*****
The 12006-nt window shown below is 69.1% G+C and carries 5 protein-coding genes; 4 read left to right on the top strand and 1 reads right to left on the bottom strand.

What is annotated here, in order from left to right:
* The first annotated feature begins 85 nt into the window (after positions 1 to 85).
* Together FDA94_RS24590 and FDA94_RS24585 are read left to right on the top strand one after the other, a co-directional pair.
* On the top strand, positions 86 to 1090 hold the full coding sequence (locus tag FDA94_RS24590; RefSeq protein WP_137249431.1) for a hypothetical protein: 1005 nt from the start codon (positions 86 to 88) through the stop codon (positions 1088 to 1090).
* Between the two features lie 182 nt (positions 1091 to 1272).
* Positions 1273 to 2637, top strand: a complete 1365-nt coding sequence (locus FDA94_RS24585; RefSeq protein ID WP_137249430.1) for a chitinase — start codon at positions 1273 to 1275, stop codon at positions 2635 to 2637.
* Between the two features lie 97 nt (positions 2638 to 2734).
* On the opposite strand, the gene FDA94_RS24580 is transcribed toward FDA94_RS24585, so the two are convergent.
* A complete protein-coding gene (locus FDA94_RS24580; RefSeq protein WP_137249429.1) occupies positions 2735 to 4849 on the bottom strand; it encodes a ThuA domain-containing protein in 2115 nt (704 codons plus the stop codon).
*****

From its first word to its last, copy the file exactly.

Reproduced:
The 12006-nt window shown below is 69.1% G+C and carries 5 protein-coding genes; 4 read left to right on the top strand and 1 reads right to left on the bottom strand.

What is annotated here, in order from left to right:
* The first annotated feature begins 85 nt into the window (after positions 1 to 85).
* Together FDA94_RS24590 and FDA94_RS24585 are read left to right on the top strand one after the other, a co-directional pair.
* On the top strand, positions 86 to 1090 hold the full coding sequence (locus tag FDA94_RS24590; RefSeq protein WP_137249431.1) for a hypothetical protein: 1005 nt from the start codon (positions 86 to 88) through the stop codon (positions 1088 to 1090).
* Between the two features lie 182 nt (positions 1091 to 1272).
* Positions 1273 to 2637, top strand: a complete 1365-nt coding sequence (locus FDA94_RS24585; RefSeq protein ID WP_137249430.1) for a chitinase — start codon at positions 1273 to 1275, stop codon at positions 2635 to 2637.
* Between the two features lie 97 nt (positions 2638 to 2734).
* On the opposite strand, the gene FDA94_RS24580 is transcribed toward FDA94_RS24585, so the two are convergent.
* A complete protein-coding gene (locus FDA94_RS24580; RefSeq protein WP_137249429.1) occupies positions 2735 to 4849 on the bottom strand; it encodes a ThuA domain-containing protein in 2115 nt (704 codons plus the stop codon).